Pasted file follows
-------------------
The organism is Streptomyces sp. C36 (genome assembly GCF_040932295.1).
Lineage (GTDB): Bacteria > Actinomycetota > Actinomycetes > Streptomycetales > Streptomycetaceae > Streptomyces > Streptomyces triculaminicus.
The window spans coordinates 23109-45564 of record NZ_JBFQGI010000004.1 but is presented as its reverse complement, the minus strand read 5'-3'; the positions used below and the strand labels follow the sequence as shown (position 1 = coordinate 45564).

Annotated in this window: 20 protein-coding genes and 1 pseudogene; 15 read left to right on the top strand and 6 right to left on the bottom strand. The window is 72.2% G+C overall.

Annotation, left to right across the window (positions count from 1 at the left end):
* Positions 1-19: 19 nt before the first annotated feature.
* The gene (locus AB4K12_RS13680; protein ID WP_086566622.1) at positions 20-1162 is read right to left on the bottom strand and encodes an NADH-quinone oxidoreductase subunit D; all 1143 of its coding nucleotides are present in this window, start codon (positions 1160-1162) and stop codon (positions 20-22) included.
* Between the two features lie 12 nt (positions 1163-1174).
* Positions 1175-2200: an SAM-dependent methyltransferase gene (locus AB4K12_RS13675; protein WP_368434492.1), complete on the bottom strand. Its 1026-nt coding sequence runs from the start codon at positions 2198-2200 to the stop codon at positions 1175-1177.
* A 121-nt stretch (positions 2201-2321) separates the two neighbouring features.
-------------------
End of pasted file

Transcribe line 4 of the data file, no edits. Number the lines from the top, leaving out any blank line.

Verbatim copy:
Annotated in this window: 20 protein-coding genes and 1 pseudogene; 15 read left to right on the top strand and 6 right to left on the bottom strand. The window is 72.2% G+C overall.